On one spectacular play, he launched from the free throw line, twisted his body around one defender, then shifted in the other direction and spooned in a fingerroll. He plucked the fruit.
This title for the Heat should be savored as a well-earned reward, not brandished as a symbol of revenge.
No, this wasn’t about silencing the critics because listening to the critics was what got James in a funk in the first place.
Last season was too much about the outside noise. It was about “trying to prove people wrong,” James admitted.
This season was about the huddle, and what was said inside. Corny as it sounds, it was about trust, as Coach Erik Spoelstra would put it in his guru-speak.
A splintered group of stars became a true team in its second season. The Heat relied less on one-on-one isolation play and more on telepathic cooperation.
You could see the culmination in Game 5. Six players scored in double figures, four with 20 or more points. Mike Miller, creakier than the Tin Man, a trainer’s all-you-can-eat buffet of aches and pains, came off the bench to swish seven three-pointers. Shane Battier played his best in the last two weeks of the season, scoring three-pointers, drawing charges, guarding bigger opponents. Wade, declared washed-up after his three-point game in Indianapolis, won his second title and finished with 20 points, three blocks, eight rebounds. Mario Chalmers, maligned as the weak link at point guard, saved his best for the last two games. Chris Bosh came back from injury just in time to push the Heat past the Celtics and Thunder.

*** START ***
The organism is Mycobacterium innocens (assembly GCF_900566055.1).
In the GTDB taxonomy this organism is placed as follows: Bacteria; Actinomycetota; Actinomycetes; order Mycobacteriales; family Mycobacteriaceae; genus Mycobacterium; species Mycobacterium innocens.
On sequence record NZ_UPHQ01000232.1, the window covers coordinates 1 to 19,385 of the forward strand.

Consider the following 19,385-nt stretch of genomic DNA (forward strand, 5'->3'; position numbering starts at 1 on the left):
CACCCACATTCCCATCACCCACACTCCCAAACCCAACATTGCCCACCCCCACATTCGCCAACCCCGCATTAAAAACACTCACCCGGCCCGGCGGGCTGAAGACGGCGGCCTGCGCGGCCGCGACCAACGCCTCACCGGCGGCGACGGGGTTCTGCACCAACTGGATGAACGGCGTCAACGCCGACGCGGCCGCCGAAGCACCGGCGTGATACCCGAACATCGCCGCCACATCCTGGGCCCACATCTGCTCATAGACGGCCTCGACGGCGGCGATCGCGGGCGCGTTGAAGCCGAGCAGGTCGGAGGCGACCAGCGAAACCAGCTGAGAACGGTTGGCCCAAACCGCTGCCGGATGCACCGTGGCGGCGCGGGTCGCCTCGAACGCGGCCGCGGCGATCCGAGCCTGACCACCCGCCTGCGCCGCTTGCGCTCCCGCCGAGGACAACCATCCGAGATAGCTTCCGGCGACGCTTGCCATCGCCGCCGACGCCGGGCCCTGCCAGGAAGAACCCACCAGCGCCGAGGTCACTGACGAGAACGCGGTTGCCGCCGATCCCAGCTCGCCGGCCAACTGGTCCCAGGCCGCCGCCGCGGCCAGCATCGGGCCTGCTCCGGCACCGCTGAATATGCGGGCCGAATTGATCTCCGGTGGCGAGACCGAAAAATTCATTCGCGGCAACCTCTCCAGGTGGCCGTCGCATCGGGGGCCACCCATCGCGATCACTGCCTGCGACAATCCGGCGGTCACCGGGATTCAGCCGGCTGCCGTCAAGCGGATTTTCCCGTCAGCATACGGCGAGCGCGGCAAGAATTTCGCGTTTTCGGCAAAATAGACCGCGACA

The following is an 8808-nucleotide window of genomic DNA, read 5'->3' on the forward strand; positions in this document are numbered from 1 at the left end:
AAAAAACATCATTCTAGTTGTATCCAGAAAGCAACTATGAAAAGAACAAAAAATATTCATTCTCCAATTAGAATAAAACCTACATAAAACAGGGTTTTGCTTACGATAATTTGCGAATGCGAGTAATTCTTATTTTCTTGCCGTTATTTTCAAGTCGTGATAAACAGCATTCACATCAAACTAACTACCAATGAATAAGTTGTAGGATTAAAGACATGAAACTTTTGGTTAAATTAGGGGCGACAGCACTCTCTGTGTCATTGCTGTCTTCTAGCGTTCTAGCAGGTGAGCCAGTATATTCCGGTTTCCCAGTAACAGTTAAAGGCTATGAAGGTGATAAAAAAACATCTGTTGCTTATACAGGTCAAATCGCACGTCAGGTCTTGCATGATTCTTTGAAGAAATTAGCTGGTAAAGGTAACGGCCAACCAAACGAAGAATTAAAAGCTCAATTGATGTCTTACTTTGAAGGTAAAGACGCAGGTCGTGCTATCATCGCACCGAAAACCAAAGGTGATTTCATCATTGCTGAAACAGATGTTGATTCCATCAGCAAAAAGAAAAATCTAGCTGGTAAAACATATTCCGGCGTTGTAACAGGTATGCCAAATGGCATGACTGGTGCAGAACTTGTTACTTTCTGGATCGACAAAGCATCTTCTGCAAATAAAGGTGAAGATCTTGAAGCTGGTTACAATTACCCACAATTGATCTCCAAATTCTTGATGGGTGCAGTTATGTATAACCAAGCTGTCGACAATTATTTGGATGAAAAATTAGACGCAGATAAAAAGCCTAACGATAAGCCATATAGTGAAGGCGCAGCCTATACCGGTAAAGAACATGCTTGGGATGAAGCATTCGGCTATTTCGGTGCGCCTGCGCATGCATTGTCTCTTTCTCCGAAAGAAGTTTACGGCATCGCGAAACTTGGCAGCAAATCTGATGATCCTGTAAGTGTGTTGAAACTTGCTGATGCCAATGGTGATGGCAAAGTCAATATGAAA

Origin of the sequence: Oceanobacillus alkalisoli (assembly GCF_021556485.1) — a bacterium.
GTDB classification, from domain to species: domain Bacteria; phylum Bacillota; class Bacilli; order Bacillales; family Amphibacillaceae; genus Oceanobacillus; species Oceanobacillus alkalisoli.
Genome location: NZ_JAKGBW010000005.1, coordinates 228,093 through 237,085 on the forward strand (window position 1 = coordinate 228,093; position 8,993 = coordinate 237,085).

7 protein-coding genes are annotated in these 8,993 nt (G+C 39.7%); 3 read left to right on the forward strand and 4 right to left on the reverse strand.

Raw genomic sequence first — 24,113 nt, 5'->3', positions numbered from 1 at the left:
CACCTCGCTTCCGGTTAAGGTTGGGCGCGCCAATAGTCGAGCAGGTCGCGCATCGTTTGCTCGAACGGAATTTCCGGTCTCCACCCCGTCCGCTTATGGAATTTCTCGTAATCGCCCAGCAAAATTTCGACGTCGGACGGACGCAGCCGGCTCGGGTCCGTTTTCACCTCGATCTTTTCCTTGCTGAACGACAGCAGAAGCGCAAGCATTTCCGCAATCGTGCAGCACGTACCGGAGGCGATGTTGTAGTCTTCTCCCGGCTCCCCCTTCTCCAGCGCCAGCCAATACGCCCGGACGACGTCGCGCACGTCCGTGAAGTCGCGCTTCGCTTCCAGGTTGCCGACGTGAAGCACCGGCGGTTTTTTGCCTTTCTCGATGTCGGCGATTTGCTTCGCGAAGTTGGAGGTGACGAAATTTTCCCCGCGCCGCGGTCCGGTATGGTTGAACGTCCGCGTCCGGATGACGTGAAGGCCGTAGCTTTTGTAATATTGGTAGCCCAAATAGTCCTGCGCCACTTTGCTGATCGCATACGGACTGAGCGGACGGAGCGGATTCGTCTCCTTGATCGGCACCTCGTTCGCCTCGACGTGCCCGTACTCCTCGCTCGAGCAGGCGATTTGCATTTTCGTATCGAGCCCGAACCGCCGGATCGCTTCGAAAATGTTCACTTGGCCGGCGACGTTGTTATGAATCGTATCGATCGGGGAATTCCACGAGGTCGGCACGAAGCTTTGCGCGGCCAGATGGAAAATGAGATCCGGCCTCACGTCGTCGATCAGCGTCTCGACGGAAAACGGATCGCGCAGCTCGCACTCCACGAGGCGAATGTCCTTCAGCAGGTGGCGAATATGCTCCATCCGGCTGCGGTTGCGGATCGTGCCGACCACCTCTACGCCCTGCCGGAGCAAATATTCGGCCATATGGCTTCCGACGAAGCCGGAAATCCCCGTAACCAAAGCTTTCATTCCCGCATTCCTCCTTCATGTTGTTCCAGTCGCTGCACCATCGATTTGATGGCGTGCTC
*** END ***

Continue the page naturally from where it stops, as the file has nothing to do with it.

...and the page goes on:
When the Heat swamped the Thunder in the third quarter and Chalmers began rousing the crowd, James crooked his finger like a teacher and told Chalmers to cease. Premature celebration of title(s) is a bad idea, as he knows all too well.
The trophy brought equal parts ecstasy and relief.
It was validation of Wade’s vision. Validation of Pat Riley’s blueprint. Validation of Spoelstra’s coaching ability.
When the Heat fell behind 2-1 to Indiana and 3-2 to Boston, fans were calling for Riley to remove Spoelstra and take over. Immediately.
“Stay the course,” became the mantra of Spoelstra, who never lost his cool.
The trophy brings validation of The Decision. It’s the first step in validating The Prediction of multiple titles.
“There was so much hurt and embarrassment from last season,” Wade said. “From Christmas day we were on a mission.”
Bosh, who collapsed in tears in the hallway to the locker room after the Heat lost to Dallas last June, said the “gut-wrenching” memory plagued him daily. He purged it Thursday.
James will be remembered not only for his 13 games of 30-plus points in the playoffs, but for his possessed 45-point, 15-rebound rescue of his team in Game 6 in Boston and his three-point shot on knotted, cramping muscles in Game 4 here.
James wore a mouthguard inscribed with XVI – 16 in Roman numerals – the number of victories the Heat needed in the playoffs. That piece of plastic is destined for the Hall of Fame.
James had to wait, learn and grow up. The Thunder, populated by 20-somethings, the second-youngest squad in Finals history, must wait now, but watch out – against the quicksilver Russell Westbrook and the gracefully deadly Kevin Durant, this could be the start of a beautiful rivalry.
James got to the free throw line only 20 times in the 2011 Finals. He doubled that number this time around. Last year he scored a total of 18 points in six Finals fourth quarters. This year he scored 34 in five.
Heat fans were cheering from the balconies of the condo towers across the street. Buses around town displayed “Go Heat!” on their route signs. Honking cars clogged Biscayne Boulevard, which will soon be the stage for a parade.
There was delirium on Ocean Drive, satisfaction in Seattle, bitterness in Cleveland, pride in Akron and disappointment – buoyed by hope – in Oklahoma City.
Many experts picked the Heat to lose to the Thunder. Last season the Heat would have absorbed the doubt, stewed in it, resented it, believed it. This season they ignored it.
Stay the course.